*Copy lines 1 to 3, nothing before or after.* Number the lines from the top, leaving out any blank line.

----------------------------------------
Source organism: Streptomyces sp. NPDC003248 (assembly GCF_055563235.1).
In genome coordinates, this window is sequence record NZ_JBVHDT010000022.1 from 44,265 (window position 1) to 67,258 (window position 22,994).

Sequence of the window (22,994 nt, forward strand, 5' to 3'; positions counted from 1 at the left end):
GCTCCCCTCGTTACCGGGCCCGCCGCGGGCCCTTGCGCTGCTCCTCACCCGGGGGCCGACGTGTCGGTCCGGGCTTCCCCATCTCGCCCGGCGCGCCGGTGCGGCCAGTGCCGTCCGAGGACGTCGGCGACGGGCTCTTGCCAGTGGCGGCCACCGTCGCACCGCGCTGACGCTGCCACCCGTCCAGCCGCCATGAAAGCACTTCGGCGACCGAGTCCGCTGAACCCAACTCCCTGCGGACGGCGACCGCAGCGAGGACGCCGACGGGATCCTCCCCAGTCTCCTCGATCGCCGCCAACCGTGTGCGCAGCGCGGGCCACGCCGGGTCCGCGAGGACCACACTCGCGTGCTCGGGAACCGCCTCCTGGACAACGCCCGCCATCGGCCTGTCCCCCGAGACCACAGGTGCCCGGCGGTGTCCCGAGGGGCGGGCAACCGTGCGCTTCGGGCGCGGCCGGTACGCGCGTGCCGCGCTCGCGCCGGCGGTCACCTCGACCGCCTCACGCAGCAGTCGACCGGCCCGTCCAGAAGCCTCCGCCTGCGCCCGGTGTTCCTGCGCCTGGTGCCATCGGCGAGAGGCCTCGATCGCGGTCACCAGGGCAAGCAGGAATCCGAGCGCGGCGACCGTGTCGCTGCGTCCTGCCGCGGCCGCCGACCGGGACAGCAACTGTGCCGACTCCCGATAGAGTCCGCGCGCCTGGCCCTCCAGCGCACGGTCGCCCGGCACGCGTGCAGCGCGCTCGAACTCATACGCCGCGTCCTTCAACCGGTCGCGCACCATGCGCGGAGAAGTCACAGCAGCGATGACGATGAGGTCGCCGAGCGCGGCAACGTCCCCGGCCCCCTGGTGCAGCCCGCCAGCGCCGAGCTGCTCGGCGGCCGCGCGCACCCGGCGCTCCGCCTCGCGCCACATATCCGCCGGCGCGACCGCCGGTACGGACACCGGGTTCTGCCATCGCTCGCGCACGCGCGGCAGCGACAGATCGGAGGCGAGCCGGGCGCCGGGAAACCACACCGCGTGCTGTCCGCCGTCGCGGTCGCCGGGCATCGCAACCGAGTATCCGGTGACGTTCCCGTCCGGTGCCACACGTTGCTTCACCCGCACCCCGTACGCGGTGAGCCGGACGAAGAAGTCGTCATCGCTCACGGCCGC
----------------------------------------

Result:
Source organism: Streptomyces sp. NPDC003248 (assembly GCF_055563235.1).
In genome coordinates, this window is sequence record NZ_JBVHDT010000022.1 from 44,265 (window position 1) to 67,258 (window position 22,994).

Sequence of the window (22,994 nt, forward strand, 5' to 3'; positions counted from 1 at the left end):